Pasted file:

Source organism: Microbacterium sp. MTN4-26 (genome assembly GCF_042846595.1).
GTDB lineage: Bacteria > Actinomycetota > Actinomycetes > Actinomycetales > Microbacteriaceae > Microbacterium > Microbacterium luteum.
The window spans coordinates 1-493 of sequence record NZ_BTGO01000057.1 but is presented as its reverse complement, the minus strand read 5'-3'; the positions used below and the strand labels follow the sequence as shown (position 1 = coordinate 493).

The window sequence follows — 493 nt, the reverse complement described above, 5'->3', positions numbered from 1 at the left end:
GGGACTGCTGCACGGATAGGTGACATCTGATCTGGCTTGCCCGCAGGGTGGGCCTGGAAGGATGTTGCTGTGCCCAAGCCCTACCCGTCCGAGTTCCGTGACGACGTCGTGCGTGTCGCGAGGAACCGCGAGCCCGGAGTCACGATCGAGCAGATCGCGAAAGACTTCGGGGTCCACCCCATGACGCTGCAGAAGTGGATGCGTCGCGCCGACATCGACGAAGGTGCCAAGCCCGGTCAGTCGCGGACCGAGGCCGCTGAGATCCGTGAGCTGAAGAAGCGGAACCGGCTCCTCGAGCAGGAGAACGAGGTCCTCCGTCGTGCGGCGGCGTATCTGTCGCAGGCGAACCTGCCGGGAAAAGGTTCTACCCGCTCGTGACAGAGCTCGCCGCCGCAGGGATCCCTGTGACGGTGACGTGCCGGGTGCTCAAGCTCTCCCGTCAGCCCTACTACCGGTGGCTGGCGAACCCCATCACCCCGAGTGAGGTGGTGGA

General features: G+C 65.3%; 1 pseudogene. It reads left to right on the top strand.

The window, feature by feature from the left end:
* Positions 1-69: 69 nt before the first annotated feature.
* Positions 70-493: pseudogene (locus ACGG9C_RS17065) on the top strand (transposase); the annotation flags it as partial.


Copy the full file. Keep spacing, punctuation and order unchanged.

Source organism: Microbacterium sp. MTN4-26 (genome assembly GCF_042846595.1).
GTDB lineage: Bacteria > Actinomycetota > Actinomycetes > Actinomycetales > Microbacteriaceae > Microbacterium > Microbacterium luteum.
The window spans coordinates 1-493 of sequence record NZ_BTGO01000057.1 but is presented as its reverse complement, the minus strand read 5'-3'; the positions used below and the strand labels follow the sequence as shown (position 1 = coordinate 493).

The window sequence follows — 493 nt, the reverse complement described above, 5'->3', positions numbered from 1 at the left end:
GGGACTGCTGCACGGATAGGTGACATCTGATCTGGCTTGCCCGCAGGGTGGGCCTGGAAGGATGTTGCTGTGCCCAAGCCCTACCCGTCCGAGTTCCGTGACGACGTCGTGCGTGTCGCGAGGAACCGCGAGCCCGGAGTCACGATCGAGCAGATCGCGAAAGACTTCGGGGTCCACCCCATGACGCTGCAGAAGTGGATGCGTCGCGCCGACATCGACGAAGGTGCCAAGCCCGGTCAGTCGCGGACCGAGGCCGCTGAGATCCGTGAGCTGAAGAAGCGGAACCGGCTCCTCGAGCAGGAGAACGAGGTCCTCCGTCGTGCGGCGGCGTATCTGTCGCAGGCGAACCTGCCGGGAAAAGGTTCTACCCGCTCGTGACAGAGCTCGCCGCCGCAGGGATCCCTGTGACGGTGACGTGCCGGGTGCTCAAGCTCTCCCGTCAGCCCTACTACCGGTGGCTGGCGAACCCCATCACCCCGAGTGAGGTGGTGGA

General features: G+C 65.3%; 1 pseudogene. It reads left to right on the top strand.

The window, feature by feature from the left end:
* Positions 1-69: 69 nt before the first annotated feature.
* Positions 70-493: pseudogene (locus ACGG9C_RS17065) on the top strand (transposase); the annotation flags it as partial.